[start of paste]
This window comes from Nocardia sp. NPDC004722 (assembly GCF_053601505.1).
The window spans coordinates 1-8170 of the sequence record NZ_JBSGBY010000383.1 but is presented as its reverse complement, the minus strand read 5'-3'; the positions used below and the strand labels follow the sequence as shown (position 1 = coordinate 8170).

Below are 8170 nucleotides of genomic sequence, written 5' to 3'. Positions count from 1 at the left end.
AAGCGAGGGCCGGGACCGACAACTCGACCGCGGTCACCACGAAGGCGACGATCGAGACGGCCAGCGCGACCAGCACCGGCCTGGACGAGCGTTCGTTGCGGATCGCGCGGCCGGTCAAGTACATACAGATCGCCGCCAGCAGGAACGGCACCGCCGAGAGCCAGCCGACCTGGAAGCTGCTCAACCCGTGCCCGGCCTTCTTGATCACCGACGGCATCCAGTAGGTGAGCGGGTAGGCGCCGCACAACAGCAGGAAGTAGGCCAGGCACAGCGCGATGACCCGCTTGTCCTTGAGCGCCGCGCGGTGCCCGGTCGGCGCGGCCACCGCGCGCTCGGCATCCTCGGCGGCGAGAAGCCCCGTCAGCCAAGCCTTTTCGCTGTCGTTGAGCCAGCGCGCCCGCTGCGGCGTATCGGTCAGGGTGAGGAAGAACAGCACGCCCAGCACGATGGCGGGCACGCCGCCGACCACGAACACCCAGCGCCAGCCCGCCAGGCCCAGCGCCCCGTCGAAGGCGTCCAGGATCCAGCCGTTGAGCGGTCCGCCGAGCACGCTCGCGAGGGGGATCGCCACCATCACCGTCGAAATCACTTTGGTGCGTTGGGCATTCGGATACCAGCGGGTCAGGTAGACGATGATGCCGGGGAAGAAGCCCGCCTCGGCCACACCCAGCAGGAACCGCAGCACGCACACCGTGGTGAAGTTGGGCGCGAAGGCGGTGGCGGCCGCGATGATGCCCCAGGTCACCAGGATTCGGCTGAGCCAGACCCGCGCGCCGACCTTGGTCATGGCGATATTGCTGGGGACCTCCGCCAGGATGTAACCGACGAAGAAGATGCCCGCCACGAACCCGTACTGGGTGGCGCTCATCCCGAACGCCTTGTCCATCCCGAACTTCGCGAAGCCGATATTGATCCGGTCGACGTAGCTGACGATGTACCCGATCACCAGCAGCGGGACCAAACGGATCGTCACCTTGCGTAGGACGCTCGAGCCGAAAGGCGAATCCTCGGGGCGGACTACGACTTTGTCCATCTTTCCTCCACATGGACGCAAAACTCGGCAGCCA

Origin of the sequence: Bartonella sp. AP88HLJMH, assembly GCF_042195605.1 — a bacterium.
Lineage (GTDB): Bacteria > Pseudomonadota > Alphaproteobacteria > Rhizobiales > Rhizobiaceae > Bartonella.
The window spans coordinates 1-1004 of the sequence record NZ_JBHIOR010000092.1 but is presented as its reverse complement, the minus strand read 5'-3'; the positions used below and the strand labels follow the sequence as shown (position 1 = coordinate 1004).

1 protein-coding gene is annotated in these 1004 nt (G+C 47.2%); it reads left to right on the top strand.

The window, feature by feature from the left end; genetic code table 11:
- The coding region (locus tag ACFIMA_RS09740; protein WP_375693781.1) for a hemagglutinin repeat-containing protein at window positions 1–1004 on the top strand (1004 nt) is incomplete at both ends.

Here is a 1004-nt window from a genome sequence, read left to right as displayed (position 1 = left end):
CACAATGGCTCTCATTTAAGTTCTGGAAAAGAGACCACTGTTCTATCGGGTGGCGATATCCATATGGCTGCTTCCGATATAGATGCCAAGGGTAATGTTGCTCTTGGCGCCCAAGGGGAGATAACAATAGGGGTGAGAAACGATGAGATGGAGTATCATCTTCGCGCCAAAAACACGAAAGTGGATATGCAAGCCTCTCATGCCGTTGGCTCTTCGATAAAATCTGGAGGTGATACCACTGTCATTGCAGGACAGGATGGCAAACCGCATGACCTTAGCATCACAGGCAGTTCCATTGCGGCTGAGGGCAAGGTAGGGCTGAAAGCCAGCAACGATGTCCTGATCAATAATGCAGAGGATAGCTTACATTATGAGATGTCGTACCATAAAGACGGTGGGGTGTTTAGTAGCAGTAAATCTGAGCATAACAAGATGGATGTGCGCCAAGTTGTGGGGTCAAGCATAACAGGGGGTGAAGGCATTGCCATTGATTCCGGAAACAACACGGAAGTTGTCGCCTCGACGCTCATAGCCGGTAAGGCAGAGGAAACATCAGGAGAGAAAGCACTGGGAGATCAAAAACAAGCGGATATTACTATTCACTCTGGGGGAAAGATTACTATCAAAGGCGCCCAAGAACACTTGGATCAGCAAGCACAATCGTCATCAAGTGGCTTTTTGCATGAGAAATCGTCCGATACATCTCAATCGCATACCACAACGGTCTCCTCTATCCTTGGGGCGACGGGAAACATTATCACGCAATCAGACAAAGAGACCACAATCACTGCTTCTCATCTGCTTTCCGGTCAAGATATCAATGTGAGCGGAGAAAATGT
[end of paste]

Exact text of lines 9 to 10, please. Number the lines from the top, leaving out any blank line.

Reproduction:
The window, feature by feature from the left end; genetic code table 11:
- The coding region (locus tag ACFIMA_RS09740; protein WP_375693781.1) for a hemagglutinin repeat-containing protein at window positions 1–1004 on the top strand (1004 nt) is incomplete at both ends.